The joy of Shohei Ohtani, the greatness of Mike Trout, the wizardry of Andrelton Simmons, the pop of Justin Upton, the records of Albert Pujols. It all adds up to a pretty compelling team, and the promise of a pretty special summer.
The Angels started the week atop the American League West, tied with the defending World Series champion Houston Astros. That's legit.
They are now one game out of fourth place, a single game up on the Oakland Athletics, a team that last won the World Series 28 years ago. That's problematic.
It is not just that the Angels cannot win. They lost their fifth consecutive game, this one 5-3 to the Tampa Bay Rays on Saturday. They got six hits in a game the Rays did not even start a starting pitcher.
The Angels cannot win for one reason, and one reason alone. They cannot score.
"We will turn it around," manager Mike Scioscia said. "These guys are too good."
On Saturday, they did not score for the first seven innings. They got one run in the eighth inning and two in the ninth, the latter on Mike Trout's 14th home run, but that two left them two little, two late.
They have scored 10 runs in their last five games. They won their previous two games, each 2-1.
"There are some ebbs and flows to the season, where you might have six or seven guys that are soft for a period of time, a week or whatever it might be," Scioscia said. "With the track record of these guys, and how well they did starting the season, we know they're going to find it. They will produce the offense we need.
"The sooner, the better."
One of the five consecutive losses came against Houston's Justin Verlander and, well, he is a six-time All-Star.
This time, they lost to Ryan Yarbrough, who is not even a six-time starter in the major leagues.
In fact, he did not start Saturday. Sergio Romo did, in his first start after 588 relief appearances. Romo, 35, last seen in Southern California as a Dodgers setup man gone bad, pitched one inning and struck out the side.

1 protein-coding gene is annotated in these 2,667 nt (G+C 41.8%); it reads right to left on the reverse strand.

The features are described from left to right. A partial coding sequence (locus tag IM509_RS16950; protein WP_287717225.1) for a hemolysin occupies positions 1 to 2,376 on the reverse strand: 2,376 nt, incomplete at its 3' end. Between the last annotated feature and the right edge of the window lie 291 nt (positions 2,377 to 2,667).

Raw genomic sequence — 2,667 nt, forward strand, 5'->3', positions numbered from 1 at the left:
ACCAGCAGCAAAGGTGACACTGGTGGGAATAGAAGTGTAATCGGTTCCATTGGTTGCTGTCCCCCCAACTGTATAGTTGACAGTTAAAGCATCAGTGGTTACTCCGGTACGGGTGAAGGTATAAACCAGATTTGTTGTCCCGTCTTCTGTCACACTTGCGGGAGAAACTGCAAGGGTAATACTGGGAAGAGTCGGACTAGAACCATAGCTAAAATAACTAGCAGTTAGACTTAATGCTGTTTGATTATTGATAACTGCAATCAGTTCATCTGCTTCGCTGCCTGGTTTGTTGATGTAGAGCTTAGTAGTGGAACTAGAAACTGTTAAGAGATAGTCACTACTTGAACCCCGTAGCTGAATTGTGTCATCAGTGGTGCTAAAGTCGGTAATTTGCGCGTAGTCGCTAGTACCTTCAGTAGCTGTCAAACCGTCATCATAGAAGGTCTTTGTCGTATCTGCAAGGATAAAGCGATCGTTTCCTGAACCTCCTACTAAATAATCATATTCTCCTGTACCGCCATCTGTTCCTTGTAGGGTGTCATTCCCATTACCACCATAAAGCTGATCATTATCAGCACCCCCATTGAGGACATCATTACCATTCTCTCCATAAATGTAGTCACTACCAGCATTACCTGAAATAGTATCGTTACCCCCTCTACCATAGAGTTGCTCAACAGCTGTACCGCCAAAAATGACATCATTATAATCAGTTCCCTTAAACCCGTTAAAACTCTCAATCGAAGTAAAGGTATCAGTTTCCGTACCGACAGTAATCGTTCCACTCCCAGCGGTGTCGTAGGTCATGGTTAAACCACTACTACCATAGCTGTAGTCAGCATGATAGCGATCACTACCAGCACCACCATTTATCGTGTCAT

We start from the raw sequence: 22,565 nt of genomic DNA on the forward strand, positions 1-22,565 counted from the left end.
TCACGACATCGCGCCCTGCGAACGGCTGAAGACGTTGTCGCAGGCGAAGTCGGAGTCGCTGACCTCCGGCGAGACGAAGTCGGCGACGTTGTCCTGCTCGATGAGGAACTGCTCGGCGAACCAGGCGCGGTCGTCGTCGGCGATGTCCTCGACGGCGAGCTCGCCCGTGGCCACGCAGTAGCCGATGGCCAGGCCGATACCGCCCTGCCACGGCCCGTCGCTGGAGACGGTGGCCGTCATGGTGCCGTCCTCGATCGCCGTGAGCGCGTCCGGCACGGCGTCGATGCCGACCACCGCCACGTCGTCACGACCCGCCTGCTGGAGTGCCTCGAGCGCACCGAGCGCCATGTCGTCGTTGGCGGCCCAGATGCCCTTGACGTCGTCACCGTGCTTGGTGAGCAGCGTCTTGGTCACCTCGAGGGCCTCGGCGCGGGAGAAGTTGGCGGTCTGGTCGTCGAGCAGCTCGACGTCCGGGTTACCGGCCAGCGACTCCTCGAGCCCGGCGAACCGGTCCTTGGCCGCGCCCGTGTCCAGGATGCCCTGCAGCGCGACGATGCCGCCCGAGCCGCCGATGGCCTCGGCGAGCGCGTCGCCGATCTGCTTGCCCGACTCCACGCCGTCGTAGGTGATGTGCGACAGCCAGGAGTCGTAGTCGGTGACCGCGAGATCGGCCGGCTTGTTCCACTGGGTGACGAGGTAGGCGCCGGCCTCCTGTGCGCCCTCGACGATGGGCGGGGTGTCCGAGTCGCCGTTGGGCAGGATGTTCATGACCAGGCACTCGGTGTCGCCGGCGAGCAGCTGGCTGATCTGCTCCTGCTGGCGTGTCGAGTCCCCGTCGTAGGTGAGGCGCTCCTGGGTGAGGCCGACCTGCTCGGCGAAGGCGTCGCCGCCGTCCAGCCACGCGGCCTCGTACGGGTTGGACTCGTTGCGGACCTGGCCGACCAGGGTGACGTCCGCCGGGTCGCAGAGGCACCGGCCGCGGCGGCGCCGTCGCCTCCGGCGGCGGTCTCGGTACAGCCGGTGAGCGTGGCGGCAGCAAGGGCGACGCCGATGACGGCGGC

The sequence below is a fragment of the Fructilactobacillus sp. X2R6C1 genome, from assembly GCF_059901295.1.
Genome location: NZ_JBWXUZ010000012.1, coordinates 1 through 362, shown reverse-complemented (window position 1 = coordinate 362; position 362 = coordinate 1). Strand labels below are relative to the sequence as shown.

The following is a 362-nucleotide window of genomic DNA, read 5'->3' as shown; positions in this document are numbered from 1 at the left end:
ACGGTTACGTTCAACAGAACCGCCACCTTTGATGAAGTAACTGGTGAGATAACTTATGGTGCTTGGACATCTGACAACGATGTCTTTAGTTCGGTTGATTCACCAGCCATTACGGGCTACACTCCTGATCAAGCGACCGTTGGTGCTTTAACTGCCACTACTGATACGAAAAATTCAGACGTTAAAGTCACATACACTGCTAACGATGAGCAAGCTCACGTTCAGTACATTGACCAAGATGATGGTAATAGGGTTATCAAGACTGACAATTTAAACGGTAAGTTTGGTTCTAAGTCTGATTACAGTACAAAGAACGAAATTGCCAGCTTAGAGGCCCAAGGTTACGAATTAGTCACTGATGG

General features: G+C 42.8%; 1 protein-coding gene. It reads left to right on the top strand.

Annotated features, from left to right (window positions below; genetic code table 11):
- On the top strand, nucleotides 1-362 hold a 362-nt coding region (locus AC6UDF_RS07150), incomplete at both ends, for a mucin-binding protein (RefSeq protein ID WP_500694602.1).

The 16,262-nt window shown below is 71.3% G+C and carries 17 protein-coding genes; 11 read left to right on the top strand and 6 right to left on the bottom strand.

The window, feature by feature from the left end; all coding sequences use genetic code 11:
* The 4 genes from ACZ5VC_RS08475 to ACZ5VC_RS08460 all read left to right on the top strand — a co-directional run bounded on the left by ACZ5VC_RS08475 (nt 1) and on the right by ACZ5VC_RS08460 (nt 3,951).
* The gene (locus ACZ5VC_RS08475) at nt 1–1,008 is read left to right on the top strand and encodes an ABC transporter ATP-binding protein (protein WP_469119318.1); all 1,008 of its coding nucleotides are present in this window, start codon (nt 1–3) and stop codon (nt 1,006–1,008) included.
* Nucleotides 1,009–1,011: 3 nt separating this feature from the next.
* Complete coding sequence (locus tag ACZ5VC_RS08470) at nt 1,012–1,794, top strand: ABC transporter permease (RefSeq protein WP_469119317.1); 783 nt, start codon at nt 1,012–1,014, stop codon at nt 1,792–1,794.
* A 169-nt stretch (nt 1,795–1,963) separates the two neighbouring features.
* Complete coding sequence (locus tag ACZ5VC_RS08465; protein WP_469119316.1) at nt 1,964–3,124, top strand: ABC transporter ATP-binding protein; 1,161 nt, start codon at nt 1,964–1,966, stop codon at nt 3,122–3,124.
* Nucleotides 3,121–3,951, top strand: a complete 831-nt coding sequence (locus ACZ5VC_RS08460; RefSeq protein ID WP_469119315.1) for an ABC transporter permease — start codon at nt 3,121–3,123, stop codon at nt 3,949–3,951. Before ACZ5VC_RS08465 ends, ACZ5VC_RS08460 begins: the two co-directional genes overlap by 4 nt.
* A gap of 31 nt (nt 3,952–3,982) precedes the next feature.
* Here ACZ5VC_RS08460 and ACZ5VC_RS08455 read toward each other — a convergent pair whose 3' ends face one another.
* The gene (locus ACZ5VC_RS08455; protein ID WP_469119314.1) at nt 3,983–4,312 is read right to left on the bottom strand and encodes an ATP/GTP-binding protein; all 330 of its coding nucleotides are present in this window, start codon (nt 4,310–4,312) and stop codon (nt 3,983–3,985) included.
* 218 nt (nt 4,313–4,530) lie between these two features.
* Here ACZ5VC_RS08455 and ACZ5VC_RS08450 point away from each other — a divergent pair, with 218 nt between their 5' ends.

The Rays wanted to limit Yarbrough's exposure to the Angels lineup, which leans heavily to the right. Romo struck out Zack Cozart, Trout and Upton. Yarbrough started the second inning and pitched into the eighth, so well that the Rays let him face four batters three times.
Essentially, he outpitched the game plan. The rookie worked 61/3 innings, giving up one run and four hits to earn his fourth major league victory.
The Rays were so delighted with the results that they said Romo would start again Sunday.
The game turned out to be a hideous and yet representative display of modern baseball. In the box score, Angels starter Andrew Heaney did just fine, pitching six innings without giving up an earned run, lowering his earned-run average to 3.35.
Heaney has started seven games this season, with a 9.64 ERA in his first two starts and a 1.45 ERA since then. He did tie his career high with five walks.
He faced 26 batters, with half of the plate appearances ending in one of the so-called "three true outcomes" — a walk, strikeout or home run. This type of baseball lulls fans to sleep, or keeps them away. There was no buzz at the ballpark, at least until the Angels' late rally.
The Rays scored four runs against Heaney in the second inning, all unearned, all with two out.
Walk. Error. Walk. Grand slam by Daniel Robertson.
Heaney was most upset not about the grand slam, but at the walk that preceded it, on five pitches, to the No. 9 hitter.
"Really didn't make one competitive pitch to him," Heaney said.
Robertson grew up in Upland. Friends and family enjoyed the moment. Rays 4, Angels 0, and that was basically your ballgame.
The three runs in the last two innings were exciting, but that was all the Angels would get. On Sunday, they could get swept by the Rays.